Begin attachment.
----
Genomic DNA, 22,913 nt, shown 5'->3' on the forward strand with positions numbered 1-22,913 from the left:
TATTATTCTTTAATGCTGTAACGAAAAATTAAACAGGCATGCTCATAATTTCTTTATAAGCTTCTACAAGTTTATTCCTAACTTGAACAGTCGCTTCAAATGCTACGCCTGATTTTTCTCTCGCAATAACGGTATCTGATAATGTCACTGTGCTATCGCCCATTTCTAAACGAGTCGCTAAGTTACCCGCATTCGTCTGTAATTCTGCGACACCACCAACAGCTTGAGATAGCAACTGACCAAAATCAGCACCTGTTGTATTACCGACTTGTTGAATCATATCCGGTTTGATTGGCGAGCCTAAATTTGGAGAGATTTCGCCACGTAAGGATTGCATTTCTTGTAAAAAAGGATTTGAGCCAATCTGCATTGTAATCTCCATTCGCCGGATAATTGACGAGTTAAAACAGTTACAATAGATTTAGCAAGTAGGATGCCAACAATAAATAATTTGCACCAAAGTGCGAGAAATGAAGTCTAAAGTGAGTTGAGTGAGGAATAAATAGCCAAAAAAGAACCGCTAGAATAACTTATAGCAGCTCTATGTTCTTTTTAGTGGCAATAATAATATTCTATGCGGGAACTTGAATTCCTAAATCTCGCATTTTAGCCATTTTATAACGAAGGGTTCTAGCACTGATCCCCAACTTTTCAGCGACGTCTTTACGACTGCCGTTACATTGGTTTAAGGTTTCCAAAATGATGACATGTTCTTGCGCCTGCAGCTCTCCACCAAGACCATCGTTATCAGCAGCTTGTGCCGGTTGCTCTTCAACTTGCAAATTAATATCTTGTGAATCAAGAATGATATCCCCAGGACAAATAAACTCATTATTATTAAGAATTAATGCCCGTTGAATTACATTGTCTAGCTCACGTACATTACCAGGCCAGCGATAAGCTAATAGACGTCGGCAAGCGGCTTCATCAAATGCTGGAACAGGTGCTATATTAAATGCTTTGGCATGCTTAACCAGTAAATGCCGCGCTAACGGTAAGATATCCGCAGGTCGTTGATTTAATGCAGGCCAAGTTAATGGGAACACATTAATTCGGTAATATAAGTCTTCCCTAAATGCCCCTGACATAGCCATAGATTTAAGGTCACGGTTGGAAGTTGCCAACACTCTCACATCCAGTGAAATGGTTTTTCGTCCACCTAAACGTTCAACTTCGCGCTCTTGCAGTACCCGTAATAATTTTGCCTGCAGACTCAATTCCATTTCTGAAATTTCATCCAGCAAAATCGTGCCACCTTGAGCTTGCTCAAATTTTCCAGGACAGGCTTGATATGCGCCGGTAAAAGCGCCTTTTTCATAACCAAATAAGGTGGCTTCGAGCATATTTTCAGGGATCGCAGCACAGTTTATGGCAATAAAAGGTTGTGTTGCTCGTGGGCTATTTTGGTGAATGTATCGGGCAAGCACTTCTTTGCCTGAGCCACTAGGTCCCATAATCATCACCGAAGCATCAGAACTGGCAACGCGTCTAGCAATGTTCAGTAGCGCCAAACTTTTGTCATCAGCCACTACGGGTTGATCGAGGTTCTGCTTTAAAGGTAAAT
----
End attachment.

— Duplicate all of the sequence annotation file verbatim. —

Genomic DNA, 22,913 nt, shown 5'->3' on the forward strand with positions numbered 1-22,913 from the left:
TATTATTCTTTAATGCTGTAACGAAAAATTAAACAGGCATGCTCATAATTTCTTTATAAGCTTCTACAAGTTTATTCCTAACTTGAACAGTCGCTTCAAATGCTACGCCTGATTTTTCTCTCGCAATAACGGTATCTGATAATGTCACTGTGCTATCGCCCATTTCTAAACGAGTCGCTAAGTTACCCGCATTCGTCTGTAATTCTGCGACACCACCAACAGCTTGAGATAGCAACTGACCAAAATCAGCACCTGTTGTATTACCGACTTGTTGAATCATATCCGGTTTGATTGGCGAGCCTAAATTTGGAGAGATTTCGCCACGTAAGGATTGCATTTCTTGTAAAAAAGGATTTGAGCCAATCTGCATTGTAATCTCCATTCGCCGGATAATTGACGAGTTAAAACAGTTACAATAGATTTAGCAAGTAGGATGCCAACAATAAATAATTTGCACCAAAGTGCGAGAAATGAAGTCTAAAGTGAGTTGAGTGAGGAATAAATAGCCAAAAAAGAACCGCTAGAATAACTTATAGCAGCTCTATGTTCTTTTTAGTGGCAATAATAATATTCTATGCGGGAACTTGAATTCCTAAATCTCGCATTTTAGCCATTTTATAACGAAGGGTTCTAGCACTGATCCCCAACTTTTCAGCGACGTCTTTACGACTGCCGTTACATTGGTTTAAGGTTTCCAAAATGATGACATGTTCTTGCGCCTGCAGCTCTCCACCAAGACCATCGTTATCAGCAGCTTGTGCCGGTTGCTCTTCAACTTGCAAATTAATATCTTGTGAATCAAGAATGATATCCCCAGGACAAATAAACTCATTATTATTAAGAATTAATGCCCGTTGAATTACATTGTCTAGCTCACGTACATTACCAGGCCAGCGATAAGCTAATAGACGTCGGCAAGCGGCTTCATCAAATGCTGGAACAGGTGCTATATTAAATGCTTTGGCATGCTTAACCAGTAAATGCCGCGCTAACGGTAAGATATCCGCAGGTCGTTGATTTAATGCAGGCCAAGTTAATGGGAACACATTAATTCGGTAATATAAGTCTTCCCTAAATGCCCCTGACATAGCCATAGATTTAAGGTCACGGTTGGAAGTTGCCAACACTCTCACATCCAGTGAAATGGTTTTTCGTCCACCTAAACGTTCAACTTCGCGCTCTTGCAGTACCCGTAATAATTTTGCCTGCAGACTCAATTCCATTTCTGAAATTTCATCCAGCAAAATCGTGCCACCTTGAGCTTGCTCAAATTTTCCAGGACAGGCTTGATATGCGCCGGTAAAAGCGCCTTTTTCATAACCAAATAAGGTGGCTTCGAGCATATTTTCAGGGATCGCAGCACAGTTTATGGCAATAAAAGGTTGTGTTGCTCGTGGGCTATTTTGGTGAATGTATCGGGCAAGCACTTCTTTGCCTGAGCCACTAGGTCCCATAATCATCACCGAAGCATCAGAACTGGCAACGCGTCTAGCAATGTTCAGTAGCGCCAAACTTTTGTCATCAGCCACTACGGGTTGATCGAGGTTCTGCTTTAAAGGTAAAT